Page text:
Ah Matthew McConaughey, have I ever really loved any film you’ve been in? You’re often a charmer but it’s a smug, chauvinistic sort of charm, especially in those dreadful romcoms you did back ten years or more ago. Mud was okay but I’ve just scrolled through your filmography on IMDb and the answer, really, is no. So why did I bother with Interstellar? I had a vague impression that it was interesting and, being about space, I thought it might interest my Starship Troopers-loving husband whilst also engaging our brains. It did neither.
In an apocalyptic America reminiscent of the 30s dust bowl, Cooper (McCharmaughey), an heroic ex-NASA-testpilot tries to eke out a living in a world that is dying. The only hope is to leave Earth in a big spaceship to travel through a conveniently-placed wormhole to visit some other people who were sent out a while back to find new, habitable worlds. Cooper is the man because he can fly stuff but he’ll have to leave his two children, although it seems only a big deal that he’s walking out on his 10-year-old daughter Murph.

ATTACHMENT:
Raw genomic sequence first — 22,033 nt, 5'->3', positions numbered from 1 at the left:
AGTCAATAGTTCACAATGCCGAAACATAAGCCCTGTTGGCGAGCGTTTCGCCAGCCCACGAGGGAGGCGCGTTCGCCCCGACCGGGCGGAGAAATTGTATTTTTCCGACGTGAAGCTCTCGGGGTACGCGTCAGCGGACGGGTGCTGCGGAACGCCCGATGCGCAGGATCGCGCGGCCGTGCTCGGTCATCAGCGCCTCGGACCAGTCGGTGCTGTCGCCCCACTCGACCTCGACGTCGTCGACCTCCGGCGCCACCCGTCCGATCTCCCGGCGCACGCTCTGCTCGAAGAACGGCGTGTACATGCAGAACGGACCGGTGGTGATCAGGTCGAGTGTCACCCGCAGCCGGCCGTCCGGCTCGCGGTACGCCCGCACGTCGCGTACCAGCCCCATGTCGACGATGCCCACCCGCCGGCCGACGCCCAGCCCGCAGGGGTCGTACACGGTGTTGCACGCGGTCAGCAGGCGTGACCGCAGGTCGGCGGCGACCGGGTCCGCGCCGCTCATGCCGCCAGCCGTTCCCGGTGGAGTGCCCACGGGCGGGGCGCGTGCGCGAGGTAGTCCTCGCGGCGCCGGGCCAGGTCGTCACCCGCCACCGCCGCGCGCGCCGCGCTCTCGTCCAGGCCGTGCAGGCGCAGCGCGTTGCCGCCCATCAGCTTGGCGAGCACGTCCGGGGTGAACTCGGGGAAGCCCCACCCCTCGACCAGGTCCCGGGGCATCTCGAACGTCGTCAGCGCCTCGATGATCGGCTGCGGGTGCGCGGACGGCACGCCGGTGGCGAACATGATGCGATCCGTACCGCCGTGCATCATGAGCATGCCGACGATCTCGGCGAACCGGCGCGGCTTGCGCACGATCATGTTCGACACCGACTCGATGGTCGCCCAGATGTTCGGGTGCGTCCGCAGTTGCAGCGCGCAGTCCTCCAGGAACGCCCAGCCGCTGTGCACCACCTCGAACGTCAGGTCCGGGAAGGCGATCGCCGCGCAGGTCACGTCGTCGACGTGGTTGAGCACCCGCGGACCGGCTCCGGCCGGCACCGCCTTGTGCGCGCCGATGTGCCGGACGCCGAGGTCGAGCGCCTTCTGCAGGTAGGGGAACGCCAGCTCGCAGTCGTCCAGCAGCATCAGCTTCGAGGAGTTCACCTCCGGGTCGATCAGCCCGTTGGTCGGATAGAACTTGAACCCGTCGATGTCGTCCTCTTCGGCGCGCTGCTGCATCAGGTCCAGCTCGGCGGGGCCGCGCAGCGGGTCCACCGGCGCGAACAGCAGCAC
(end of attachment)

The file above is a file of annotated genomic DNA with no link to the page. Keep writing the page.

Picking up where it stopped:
He and Anne Hathaway and some other lesser-known actors (who therefore we doubt will survive) head off and there’s a cool but depressing concept where time travels at different rates for them because of a black hole or something. Imagine offering to mind the spaceship while your crew mates pop down to check out a planet and when they return a few hours later it’s been twenty years for you. Now that’s overtime.
American theoretical physicist Kip Thorne was an adviser and he insisted the film makers, Christoper and Jonathan Nolan, not violate any established physical laws. So why does it all feel like hokum? Right from when they get beyond the water-covered planet it starts to go a bit silly, with everything too neatly plotted and overly meaningful. Gloriously, heroically, American; saviours of the world, benders of time and space.
Bechdel test – pass (but I really really want to give it a fail as it passes only on a fleeting conversation right at the start)